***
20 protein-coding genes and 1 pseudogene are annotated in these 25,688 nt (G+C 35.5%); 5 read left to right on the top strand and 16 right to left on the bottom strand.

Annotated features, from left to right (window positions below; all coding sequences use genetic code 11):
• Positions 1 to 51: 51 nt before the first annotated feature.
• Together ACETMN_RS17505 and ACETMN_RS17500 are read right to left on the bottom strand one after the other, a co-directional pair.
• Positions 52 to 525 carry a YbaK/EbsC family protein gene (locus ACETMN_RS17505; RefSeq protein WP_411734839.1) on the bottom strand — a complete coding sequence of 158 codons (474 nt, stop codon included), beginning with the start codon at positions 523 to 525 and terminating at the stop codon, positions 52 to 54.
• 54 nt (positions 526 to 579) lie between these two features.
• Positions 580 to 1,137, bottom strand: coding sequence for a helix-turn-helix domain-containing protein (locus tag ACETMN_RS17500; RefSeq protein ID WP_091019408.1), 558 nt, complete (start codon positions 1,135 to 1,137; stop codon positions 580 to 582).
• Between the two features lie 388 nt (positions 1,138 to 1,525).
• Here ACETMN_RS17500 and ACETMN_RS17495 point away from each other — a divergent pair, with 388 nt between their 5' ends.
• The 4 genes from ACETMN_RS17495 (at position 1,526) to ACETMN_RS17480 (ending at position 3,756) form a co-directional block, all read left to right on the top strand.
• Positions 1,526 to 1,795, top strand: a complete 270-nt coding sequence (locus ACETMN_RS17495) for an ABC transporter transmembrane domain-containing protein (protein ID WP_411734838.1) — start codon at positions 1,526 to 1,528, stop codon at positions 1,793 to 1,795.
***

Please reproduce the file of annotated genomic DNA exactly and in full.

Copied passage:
20 protein-coding genes and 1 pseudogene are annotated in these 25,688 nt (G+C 35.5%); 5 read left to right on the top strand and 16 right to left on the bottom strand.

Annotated features, from left to right (window positions below; all coding sequences use genetic code 11):
• Positions 1 to 51: 51 nt before the first annotated feature.
• Together ACETMN_RS17505 and ACETMN_RS17500 are read right to left on the bottom strand one after the other, a co-directional pair.
• Positions 52 to 525 carry a YbaK/EbsC family protein gene (locus ACETMN_RS17505; RefSeq protein WP_411734839.1) on the bottom strand — a complete coding sequence of 158 codons (474 nt, stop codon included), beginning with the start codon at positions 523 to 525 and terminating at the stop codon, positions 52 to 54.
• 54 nt (positions 526 to 579) lie between these two features.
• Positions 580 to 1,137, bottom strand: coding sequence for a helix-turn-helix domain-containing protein (locus tag ACETMN_RS17500; RefSeq protein ID WP_091019408.1), 558 nt, complete (start codon positions 1,135 to 1,137; stop codon positions 580 to 582).
• Between the two features lie 388 nt (positions 1,138 to 1,525).
• Here ACETMN_RS17500 and ACETMN_RS17495 point away from each other — a divergent pair, with 388 nt between their 5' ends.
• The 4 genes from ACETMN_RS17495 (at position 1,526) to ACETMN_RS17480 (ending at position 3,756) form a co-directional block, all read left to right on the top strand.
• Positions 1,526 to 1,795, top strand: a complete 270-nt coding sequence (locus ACETMN_RS17495) for an ABC transporter transmembrane domain-containing protein (protein ID WP_411734838.1) — start codon at positions 1,526 to 1,528, stop codon at positions 1,793 to 1,795.